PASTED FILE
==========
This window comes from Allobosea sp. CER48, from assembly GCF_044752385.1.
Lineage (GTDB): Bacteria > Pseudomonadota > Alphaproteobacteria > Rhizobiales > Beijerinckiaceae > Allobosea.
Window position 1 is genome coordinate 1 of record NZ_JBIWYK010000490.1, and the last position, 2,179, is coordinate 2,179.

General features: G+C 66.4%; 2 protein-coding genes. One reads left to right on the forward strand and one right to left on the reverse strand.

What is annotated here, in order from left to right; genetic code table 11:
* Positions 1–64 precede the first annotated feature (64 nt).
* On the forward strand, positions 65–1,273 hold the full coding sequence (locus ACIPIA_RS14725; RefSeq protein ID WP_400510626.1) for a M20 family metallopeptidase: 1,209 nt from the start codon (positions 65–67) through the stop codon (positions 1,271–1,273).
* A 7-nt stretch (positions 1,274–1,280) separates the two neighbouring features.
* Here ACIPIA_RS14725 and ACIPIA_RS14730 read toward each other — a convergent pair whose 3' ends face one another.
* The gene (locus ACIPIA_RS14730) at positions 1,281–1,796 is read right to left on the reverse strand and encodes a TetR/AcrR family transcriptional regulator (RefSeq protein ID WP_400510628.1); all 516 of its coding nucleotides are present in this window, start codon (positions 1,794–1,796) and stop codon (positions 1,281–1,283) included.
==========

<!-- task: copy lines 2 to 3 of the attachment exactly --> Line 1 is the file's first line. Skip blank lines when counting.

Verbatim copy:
Lineage (GTDB): Bacteria > Pseudomonadota > Alphaproteobacteria > Rhizobiales > Beijerinckiaceae > Allobosea.
Window position 1 is genome coordinate 1 of record NZ_JBIWYK010000490.1, and the last position, 2,179, is coordinate 2,179.